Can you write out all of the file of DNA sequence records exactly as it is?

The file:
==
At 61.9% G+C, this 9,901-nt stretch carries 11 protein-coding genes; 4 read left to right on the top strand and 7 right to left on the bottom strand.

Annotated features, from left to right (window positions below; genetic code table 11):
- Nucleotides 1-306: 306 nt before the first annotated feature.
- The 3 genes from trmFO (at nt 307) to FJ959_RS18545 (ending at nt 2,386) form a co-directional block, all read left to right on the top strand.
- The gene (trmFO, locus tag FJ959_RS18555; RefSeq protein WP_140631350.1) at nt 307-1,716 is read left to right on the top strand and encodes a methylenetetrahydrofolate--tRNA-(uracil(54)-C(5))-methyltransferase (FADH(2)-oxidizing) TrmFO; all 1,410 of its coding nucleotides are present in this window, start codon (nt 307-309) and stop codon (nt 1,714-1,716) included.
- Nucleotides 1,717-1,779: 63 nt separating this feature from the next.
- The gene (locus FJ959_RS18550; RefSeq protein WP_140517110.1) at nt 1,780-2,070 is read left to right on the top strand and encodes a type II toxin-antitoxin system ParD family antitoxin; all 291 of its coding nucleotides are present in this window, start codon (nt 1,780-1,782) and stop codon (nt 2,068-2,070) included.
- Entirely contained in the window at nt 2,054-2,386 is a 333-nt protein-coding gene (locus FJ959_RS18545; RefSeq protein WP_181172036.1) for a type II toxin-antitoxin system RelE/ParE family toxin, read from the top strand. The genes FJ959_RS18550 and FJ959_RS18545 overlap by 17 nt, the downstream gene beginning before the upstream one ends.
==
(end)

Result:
At 61.9% G+C, this 9,901-nt stretch carries 11 protein-coding genes; 4 read left to right on the top strand and 7 right to left on the bottom strand.

Annotated features, from left to right (window positions below; genetic code table 11):
- Nucleotides 1-306: 306 nt before the first annotated feature.
- The 3 genes from trmFO (at nt 307) to FJ959_RS18545 (ending at nt 2,386) form a co-directional block, all read left to right on the top strand.
- The gene (trmFO, locus tag FJ959_RS18555; RefSeq protein WP_140631350.1) at nt 307-1,716 is read left to right on the top strand and encodes a methylenetetrahydrofolate--tRNA-(uracil(54)-C(5))-methyltransferase (FADH(2)-oxidizing) TrmFO; all 1,410 of its coding nucleotides are present in this window, start codon (nt 307-309) and stop codon (nt 1,714-1,716) included.
- Nucleotides 1,717-1,779: 63 nt separating this feature from the next.
- The gene (locus FJ959_RS18550; RefSeq protein WP_140517110.1) at nt 1,780-2,070 is read left to right on the top strand and encodes a type II toxin-antitoxin system ParD family antitoxin; all 291 of its coding nucleotides are present in this window, start codon (nt 1,780-1,782) and stop codon (nt 2,068-2,070) included.
- Entirely contained in the window at nt 2,054-2,386 is a 333-nt protein-coding gene (locus FJ959_RS18545; RefSeq protein WP_181172036.1) for a type II toxin-antitoxin system RelE/ParE family toxin, read from the top strand. The genes FJ959_RS18550 and FJ959_RS18545 overlap by 17 nt, the downstream gene beginning before the upstream one ends.